Beyond Trump: Building a Coalition for Change

Part of the White, Working Class, and Worried about Trump (#WhiteWorkingClassVsTrumpCampaign*:

Justin Stein with a #WhiteWorkingClassVsTrump sign that explains why he is against the campaign's divisivenessI grew up in South St. Louis City in a multi-racial, working-class neighborhood. My dad was a union carpenter, and my mom worked part-time at various jobs while maintaining the home. I’m the oldest of seven children. I remember the constant anxiety in our house about money, the shame and frustration I could hear in my parents’ voice as they said the oft repeated phrase “we can’t afford it.” I’m familiar with the embarrassment that comes with being the kid at school in thrift store clothing and the parent that comes to pick them up in a truck that looks like it’s about to die.

Having said that, I still had relative class privilege. My parents sacrificed so we could go to Catholic school. I never worried about whether there would be enough food to eat or whether the electricity would be shut off. My parents had been able to accumulate some wealth in the form of property ownership. However, in the 2008 financial crisis, my parents lost most of it, and the bank foreclosed on the house my family had lived in for 25 years. In many respects, the economic system of our society failed my family, like so many other families throughout this country.

Psychological Wage of Whiteness

It goes without saying that people of color in the United States experience classism, poverty and economic exploitation at astronomically higher levels than white people. White privilege is real, and that privilege cuts across class, even while wealthy and middle-class whites experience and benefit from it in very different ways than working-class and poor whites. I oftentimes think about the concept of the “psychological wage” described by W.E.B. Debois. Essentially, white working-class people, while denied the class privilege of wealthy whites, can justify their allegiance to white supremacy because of the “psychological wage” they receive under that system. The way the logic follows is that while I may be poor, at least I’m white (at least I’m not a person of color).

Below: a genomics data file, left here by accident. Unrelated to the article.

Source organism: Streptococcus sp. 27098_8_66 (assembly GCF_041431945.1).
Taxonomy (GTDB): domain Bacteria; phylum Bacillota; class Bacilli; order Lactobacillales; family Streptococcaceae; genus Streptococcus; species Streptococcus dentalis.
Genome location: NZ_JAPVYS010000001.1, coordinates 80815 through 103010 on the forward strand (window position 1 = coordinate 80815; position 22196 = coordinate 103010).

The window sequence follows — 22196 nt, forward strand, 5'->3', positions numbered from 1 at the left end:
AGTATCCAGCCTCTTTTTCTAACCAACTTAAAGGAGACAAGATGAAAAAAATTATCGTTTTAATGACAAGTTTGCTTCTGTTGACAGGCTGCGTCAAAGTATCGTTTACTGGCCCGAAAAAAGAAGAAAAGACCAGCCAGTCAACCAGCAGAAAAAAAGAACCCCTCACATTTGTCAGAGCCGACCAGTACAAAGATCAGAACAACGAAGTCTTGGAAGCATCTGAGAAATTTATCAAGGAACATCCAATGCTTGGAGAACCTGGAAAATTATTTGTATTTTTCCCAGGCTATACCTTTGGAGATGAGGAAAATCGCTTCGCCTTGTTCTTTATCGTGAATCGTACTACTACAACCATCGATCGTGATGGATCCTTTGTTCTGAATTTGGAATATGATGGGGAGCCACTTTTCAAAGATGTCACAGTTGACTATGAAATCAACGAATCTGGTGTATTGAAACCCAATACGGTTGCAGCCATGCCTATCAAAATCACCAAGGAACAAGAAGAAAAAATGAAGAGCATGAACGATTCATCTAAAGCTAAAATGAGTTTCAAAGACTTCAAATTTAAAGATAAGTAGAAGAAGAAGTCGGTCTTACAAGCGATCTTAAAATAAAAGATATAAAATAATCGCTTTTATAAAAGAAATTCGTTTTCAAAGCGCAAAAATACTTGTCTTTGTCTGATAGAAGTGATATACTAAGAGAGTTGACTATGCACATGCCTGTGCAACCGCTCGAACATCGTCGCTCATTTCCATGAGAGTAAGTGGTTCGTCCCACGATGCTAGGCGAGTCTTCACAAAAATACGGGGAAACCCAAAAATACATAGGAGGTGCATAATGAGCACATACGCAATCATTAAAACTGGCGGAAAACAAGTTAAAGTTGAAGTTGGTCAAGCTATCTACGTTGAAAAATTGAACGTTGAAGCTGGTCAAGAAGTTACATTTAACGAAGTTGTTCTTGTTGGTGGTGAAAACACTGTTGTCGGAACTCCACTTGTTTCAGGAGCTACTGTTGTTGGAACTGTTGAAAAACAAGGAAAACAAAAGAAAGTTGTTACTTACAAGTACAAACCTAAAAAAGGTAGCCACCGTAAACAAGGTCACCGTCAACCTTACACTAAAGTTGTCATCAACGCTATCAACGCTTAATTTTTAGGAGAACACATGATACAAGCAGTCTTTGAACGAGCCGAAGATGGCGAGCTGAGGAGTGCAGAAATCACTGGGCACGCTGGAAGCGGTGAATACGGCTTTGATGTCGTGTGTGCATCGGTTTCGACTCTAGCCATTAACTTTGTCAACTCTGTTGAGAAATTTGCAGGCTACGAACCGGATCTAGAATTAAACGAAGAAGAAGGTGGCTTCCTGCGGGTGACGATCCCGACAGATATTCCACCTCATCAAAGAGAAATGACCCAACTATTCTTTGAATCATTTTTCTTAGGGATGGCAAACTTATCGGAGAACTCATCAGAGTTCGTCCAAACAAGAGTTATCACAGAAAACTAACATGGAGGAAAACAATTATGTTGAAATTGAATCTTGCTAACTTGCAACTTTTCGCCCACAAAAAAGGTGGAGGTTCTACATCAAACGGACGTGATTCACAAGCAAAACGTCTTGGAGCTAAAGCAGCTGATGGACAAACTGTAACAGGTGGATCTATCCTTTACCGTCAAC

We [must] wrestle with finding the balance between acknowledging the pain so many white working-class people feel while also finding ways to challenge them on their racism.

In many respects, this concept helps explain why working-class white people will take their class resentments and turn them towards other working-class people of color instead of ruling-class whites. This helps explain why so many working-class whites have found an outlet for their anger in Donald Trump’s campaign for president. He has stirred the underlying anger of working-class whites who justifiably feel abandoned by our country’s economic order but who still want to hold onto the “psychological wage” that comes with whiteness in a white supremacist system.  Donald Trump is very much a product of this phenomenon, but that’s not it entirely.

Failing White, Working-Class People

I feel like the white anti-racist left of this country has failed in its duty to seriously take on organizing the white working-class to effectively challenge white supremacy. For too long, we’ve been content to smugly point fingers and call people out as racist without taking the time to genuinely build relationships that can help change hearts and minds. We’ve cordoned ourselves off into hyper-academic, jargon-infused, anti-racist movement spaces without recognizing how alienating it can feel to working-class white people. I truly believe that a significant number of Trump supporters are not filled with irredeemable hate. They just haven’t been given a better option.

Building a Class-Inclusive Movement

If we are to truly build a multi-racial, feminist, working-class movement for collective liberation in this country, which is what I want, then those of us who identify as white anti-racist organizers have some serious work to do. It’s not going to be easy. It’s going to require that we build relationships with people who use language we find offensive. It’s going to require we back off from the “call out” culture in so many of our spaces and begin to truly practice “calling-in.” It’s going to require that we wrestle with finding the balance between acknowledging the pain so many white working-class people feel while also finding ways to challenge them on their racism. It’s going to require we all deal with our racism as well as our deeply-rooted, classist beliefs. It’s going to require we go to places that scare us.

Let’s do this.


* White, Working Class, and Worried about Trump, is a collaboration between a group of concerned working-class anti-racists, Class Action and Showing Up for Racial Justice (SURJ) Action. Sick of the media and pundits all blaming working-class whites for Trump’s popularity, #WhiteWorkingClassVsTrump was created to show that not all white working class people embrace Trump’s racism, fear and hate.

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